With just over seven months until the Women’s Football Olympics tournament kicks off and the Team GB managerial role vacant, we take a look at who deserves to be the team’s manager.
This tournament marks Team Great Britain’s first entry into Olympics’ Women Football since entering the 2012 Summer Olympics as the host team.
Now with seven months to go, no manager has been appointed and one leading contender is set to depart their role ahead of tournament, whilst the second frontrunner resigned as Scotland’s manager during the festive period.
We therefore take a look at those who should be in contention to take on the Team GB managerial role heading into the Olympics.
Having secured Team GB’s Olympic qualification by virtue of guiding England to the last four at the FIFA Women’s World Cup in 2019, Phil Neville is definitely amongst the frontrunners but he is set to leave his role just before the tournament commences.
Now the simple solution would be to extend his contract slightly to enable him to take charge in Tokyo but following his comments concerning a return to men’s football, I wonder if Neville’s heart is in it to manage Team GB given that he is currently only in post until Sarina Wiegman takes over in September.
Neville however is the man responsible for securing qualification and would therefore make sense for him to complete the journey by managing the team this summer, yet has guided England to just three wins in their last 11 matches across all competitions.
That form combined with his plans once he departs the role though is surely a sticking point in the English FA justifying him as manager, especially when Scotland, Wales and Northern Ireland players could be selected for the squad and thus associated with the potential of a disastrous campaign.
Either way, naming Neville as manager could be a huge risk when his heart is clearly in men’s football moving forward as demonstrated by rumours linking him to Inter Miami.
Ex Scotland Women’s manager, Shelley Kerr is another contender given her experience in the game but given that she recently failed to guide Scotland to UEFA Women’s Euro 2022, it would be difficult to justify Kerr taking charge of Team GB.
Kerr however spoke in her resignation announcement from the Scottish FA on Xmas Eve of looking “ahead to the next chapter, to face new challenges and to create and enjoy more amazing experiences on my journey.”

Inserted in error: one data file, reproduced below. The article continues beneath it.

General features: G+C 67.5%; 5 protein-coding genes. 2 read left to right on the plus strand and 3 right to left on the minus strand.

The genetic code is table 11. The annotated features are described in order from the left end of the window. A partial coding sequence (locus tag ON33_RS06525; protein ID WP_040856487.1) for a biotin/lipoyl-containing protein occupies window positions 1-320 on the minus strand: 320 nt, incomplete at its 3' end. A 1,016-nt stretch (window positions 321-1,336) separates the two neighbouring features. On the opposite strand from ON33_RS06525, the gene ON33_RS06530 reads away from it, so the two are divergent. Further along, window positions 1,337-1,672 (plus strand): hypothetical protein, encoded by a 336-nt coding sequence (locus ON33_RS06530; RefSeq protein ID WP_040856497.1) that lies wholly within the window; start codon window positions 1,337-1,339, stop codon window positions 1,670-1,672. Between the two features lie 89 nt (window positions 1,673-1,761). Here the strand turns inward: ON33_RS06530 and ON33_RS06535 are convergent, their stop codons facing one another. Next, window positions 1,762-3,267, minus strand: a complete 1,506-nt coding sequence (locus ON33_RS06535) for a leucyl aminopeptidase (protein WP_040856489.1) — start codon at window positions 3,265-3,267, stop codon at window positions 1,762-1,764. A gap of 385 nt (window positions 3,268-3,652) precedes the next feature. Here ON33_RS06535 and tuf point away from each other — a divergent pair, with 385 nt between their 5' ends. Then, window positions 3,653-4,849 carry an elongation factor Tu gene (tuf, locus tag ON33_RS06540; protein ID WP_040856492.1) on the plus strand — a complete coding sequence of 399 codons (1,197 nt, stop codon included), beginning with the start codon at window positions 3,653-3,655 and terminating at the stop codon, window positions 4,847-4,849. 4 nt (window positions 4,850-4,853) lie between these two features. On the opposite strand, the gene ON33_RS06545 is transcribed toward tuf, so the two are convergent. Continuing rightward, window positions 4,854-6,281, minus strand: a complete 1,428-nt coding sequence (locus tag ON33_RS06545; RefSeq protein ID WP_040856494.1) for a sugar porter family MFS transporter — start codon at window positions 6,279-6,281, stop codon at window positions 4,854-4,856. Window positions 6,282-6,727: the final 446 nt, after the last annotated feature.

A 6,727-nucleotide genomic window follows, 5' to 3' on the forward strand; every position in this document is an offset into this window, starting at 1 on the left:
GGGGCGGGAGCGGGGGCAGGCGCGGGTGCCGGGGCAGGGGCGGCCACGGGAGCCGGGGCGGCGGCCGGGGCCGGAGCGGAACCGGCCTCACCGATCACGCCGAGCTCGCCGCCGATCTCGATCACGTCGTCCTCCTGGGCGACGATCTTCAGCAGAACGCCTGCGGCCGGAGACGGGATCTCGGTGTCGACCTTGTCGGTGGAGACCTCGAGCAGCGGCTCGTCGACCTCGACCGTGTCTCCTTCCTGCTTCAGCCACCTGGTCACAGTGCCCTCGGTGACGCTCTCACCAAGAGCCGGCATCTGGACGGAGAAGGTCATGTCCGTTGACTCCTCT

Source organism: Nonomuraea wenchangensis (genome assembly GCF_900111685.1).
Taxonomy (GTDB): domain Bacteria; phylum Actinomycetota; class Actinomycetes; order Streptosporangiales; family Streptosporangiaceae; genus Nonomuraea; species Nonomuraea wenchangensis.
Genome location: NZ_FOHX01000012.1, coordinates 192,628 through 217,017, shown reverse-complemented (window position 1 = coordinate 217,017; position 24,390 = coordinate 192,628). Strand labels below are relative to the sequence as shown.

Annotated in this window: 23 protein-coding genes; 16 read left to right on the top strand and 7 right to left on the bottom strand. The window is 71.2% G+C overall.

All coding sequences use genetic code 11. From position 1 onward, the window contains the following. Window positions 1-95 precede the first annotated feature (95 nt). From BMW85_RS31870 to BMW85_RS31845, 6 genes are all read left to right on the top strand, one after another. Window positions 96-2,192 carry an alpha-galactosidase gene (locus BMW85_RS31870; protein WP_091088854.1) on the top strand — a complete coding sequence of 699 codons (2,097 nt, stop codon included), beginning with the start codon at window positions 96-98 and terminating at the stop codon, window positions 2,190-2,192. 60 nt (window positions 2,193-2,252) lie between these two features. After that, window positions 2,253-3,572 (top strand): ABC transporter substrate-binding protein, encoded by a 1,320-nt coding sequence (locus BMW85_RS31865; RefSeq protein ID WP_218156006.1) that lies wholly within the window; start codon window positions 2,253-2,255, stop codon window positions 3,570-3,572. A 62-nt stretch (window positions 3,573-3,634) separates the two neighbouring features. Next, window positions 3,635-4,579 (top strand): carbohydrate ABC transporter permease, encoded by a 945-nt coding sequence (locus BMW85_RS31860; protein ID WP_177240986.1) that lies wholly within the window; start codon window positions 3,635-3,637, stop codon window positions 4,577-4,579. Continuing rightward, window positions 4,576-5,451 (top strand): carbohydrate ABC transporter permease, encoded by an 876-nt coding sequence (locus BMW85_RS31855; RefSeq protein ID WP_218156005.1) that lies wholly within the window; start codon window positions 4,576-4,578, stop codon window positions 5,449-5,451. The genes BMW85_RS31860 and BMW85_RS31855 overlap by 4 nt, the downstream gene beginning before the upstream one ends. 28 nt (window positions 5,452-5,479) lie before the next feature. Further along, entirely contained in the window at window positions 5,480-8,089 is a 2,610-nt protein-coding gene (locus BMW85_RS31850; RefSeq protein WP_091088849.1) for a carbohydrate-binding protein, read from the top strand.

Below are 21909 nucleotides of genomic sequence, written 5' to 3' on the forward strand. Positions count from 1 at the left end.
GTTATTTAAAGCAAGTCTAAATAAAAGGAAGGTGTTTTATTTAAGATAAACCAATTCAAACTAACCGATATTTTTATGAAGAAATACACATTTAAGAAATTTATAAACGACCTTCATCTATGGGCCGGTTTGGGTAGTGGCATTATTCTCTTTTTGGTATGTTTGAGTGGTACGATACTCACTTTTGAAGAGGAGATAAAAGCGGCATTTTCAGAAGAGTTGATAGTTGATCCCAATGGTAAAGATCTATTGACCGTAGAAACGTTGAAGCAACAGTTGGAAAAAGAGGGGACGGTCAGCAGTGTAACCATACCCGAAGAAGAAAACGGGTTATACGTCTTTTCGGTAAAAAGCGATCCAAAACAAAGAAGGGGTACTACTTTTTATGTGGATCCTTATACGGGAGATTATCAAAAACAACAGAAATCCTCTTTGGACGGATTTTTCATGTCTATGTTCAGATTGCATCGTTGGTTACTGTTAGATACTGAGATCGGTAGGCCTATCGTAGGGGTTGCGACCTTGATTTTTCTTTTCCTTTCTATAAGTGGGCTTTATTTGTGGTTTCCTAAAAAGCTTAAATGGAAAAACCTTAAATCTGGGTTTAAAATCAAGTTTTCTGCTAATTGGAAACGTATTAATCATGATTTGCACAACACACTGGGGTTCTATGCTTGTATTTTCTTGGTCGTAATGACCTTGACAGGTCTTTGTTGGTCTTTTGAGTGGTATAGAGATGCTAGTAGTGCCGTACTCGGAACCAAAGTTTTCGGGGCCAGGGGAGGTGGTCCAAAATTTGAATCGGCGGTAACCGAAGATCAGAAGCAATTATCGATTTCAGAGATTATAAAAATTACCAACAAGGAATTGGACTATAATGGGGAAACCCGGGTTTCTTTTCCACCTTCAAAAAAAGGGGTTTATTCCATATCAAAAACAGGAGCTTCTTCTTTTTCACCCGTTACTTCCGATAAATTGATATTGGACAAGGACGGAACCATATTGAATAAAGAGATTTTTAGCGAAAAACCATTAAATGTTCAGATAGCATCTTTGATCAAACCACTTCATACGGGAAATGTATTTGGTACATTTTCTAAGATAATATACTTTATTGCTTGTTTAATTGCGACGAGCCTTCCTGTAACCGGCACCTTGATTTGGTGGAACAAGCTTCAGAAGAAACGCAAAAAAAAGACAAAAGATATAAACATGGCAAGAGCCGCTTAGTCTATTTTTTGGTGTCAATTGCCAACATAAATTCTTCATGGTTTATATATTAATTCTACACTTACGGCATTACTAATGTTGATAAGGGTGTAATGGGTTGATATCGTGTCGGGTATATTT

This managerial role however would only be a short-term role and based on that quote, it feels like she is looking for a long-term project which the English FA won’t offer her given that Wiegman is replacing Neville in the autumn.
Either way, the Team GB role is short-term and Kerr’s availability is timely because she could begin detailed planning in terms of training camp and squad scouting without distractions.
If a current National Team manager is preferred then Wales’ Jayne Ludlow certainly be a top bet because although she is yet to lead Wales to a major tournament, she is the best-placed manager who definitely has the heart to aim for success at this tournament.
Ludlow also often provides commentary and analyst on BBC’s Women’s Super League (WSL), so will be known to players across all four home nations who play in the WSL and therefore best placed to understand the quality of individuals who could be selected for Team GB.
No Welsh players though were selected in the 2012 squad which might make Wales’ FA reluctant to let Ludlow take charge of the team, although all four nations have evolved since that tournament with plenty of quality players across all four teams worthy of a proper blended Team GB squad.
I however feel that if Team GB are to mount a proper challenge at the Olympics, we need a quality manager in charge and Ludlow currently fits that bill given Neville and Kerr’s situations despite her own shortcomings in terms of success as Wales manager.
Should none of the national team managers be suitable then perhaps Casey Stoney should be considered, especially given her previous experience as Neville’s assistant manager before linking up with Manchester United Women, where she has guided the Women’s team to the WSL summit.
Stoney though possesses the ability to manage expectations because although the aim is always to win, she has been able to keep her Man Utd team grounded in terms of expectations despite sitting top of the WSL, whilst delivering exciting attacking football which is what Team GB fans will want to see.
Managing Team GB though would be a huge task compared to club football but if there is one manager who is capable of making the short-term transition, it has to be Stoney and her experience of managing players of different nationalities would benefit her in cross selection of players across all home nations.
Should the FA want an experienced club manager to take charge of Team GB, Emma Hayes definitely deserves a shot.
Hayes since arriving at Chelsea in 2012 has overseen a massive evolution within the Blues to turn them from mid-table challengers to serious title contenders on several fronts, whilst also retaining home nation players as the squad’s core despite adding international experience.
Now after nearly nine years in charge of the Blues with eight trophies in five different competitions and Team GB needing an successfully experienced and strong player management across nationalities, Hayes feels like the ideal candidate for this short task and could only benefit Chelsea in long-term too.
Hayes though lack international experience in management unlike Stoney which is a factor that goes against her, unless able to get Hayes and Stoney in as joint managers to create something different to that of other competing countries.